In Leoben he was Head of the Computer Center from 1985 until 1995 and Dean of Graduate Studies from 2001 until 2003. He is member of numerous editorial boards, (e.g. J. Algebraic Combinatorics, J. Universal Computer Science, Contr. to Discrete Mathematics) and member of the Beirat of the Austrian Mathematical Society.
Debreceny Roger: The Influence of IT Governance on IT Process Maturity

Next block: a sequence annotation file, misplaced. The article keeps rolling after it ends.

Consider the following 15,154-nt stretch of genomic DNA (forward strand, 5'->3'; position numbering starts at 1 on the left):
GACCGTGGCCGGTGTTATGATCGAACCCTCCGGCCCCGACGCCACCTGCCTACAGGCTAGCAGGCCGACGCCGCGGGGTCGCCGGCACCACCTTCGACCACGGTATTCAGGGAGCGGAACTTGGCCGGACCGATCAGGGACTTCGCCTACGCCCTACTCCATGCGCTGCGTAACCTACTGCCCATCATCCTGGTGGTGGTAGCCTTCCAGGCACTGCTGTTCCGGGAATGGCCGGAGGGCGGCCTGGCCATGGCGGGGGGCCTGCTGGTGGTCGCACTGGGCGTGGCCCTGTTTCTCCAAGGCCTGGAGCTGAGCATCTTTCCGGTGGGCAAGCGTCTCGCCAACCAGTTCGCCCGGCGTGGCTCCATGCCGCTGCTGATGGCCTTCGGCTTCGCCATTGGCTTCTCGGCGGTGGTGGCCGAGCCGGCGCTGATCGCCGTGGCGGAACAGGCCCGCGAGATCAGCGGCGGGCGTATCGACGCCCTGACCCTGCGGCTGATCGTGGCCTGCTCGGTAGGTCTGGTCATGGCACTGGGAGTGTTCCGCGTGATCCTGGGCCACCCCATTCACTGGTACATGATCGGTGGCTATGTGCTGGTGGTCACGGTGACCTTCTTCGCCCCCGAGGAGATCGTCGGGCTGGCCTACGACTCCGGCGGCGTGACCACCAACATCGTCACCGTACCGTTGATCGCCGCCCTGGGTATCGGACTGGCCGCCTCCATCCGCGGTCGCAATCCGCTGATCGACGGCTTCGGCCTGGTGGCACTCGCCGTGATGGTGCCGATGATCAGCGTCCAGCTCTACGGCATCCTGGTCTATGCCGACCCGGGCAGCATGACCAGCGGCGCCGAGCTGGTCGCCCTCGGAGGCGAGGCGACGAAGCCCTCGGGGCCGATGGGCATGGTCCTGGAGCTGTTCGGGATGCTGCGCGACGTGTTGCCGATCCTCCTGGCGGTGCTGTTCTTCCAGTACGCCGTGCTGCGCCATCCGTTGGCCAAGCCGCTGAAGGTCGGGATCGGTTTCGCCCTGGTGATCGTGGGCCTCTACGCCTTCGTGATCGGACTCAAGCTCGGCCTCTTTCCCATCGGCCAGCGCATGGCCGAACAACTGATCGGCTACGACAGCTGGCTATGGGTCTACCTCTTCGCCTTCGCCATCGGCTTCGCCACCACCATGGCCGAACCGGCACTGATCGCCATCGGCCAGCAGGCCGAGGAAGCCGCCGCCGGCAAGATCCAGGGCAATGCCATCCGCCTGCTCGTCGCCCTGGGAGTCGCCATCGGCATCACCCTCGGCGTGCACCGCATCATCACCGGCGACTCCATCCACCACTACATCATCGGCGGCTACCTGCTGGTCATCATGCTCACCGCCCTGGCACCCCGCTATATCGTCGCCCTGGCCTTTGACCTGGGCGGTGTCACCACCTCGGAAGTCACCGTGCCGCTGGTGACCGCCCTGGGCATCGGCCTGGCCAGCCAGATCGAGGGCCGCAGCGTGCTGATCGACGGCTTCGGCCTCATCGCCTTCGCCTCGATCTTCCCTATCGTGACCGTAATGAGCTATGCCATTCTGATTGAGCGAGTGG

IT Governance has become of increasing importance in recent years as IT and business organizations struggle to balance competing needs for achieving organizational goals including agility, reliability and cost performance whilst meeting an increasing array of compliance requirements set by regulators. The Sarbanes-Oxley Act in the US and similar regulation in other countries brought home to a wide variety of private sector entities the need to strengthen IT governance and the maturity of key processes. While much of the research on IT Governance has considered particular aspects such as the organizational form of the IT function or the alignment of business and IT, the concept is broader. IT Governance is a managerial process designed to ensure that IT both meets organizational needs and manages the inherent risk that arises from IT-enabled business processes.